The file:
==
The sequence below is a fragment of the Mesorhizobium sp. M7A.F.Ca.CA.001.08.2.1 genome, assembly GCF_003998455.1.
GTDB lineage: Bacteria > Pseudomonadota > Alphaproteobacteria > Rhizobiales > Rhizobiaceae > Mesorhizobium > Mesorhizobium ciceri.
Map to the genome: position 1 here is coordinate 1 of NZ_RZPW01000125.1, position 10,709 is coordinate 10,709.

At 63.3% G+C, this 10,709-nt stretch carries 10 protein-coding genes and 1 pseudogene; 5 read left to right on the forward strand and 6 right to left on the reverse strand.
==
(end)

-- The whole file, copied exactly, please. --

The sequence below is a fragment of the Mesorhizobium sp. M7A.F.Ca.CA.001.08.2.1 genome, assembly GCF_003998455.1.
GTDB lineage: Bacteria > Pseudomonadota > Alphaproteobacteria > Rhizobiales > Rhizobiaceae > Mesorhizobium > Mesorhizobium ciceri.
Map to the genome: position 1 here is coordinate 1 of NZ_RZPW01000125.1, position 10,709 is coordinate 10,709.

At 63.3% G+C, this 10,709-nt stretch carries 10 protein-coding genes and 1 pseudogene; 5 read left to right on the forward strand and 6 right to left on the reverse strand.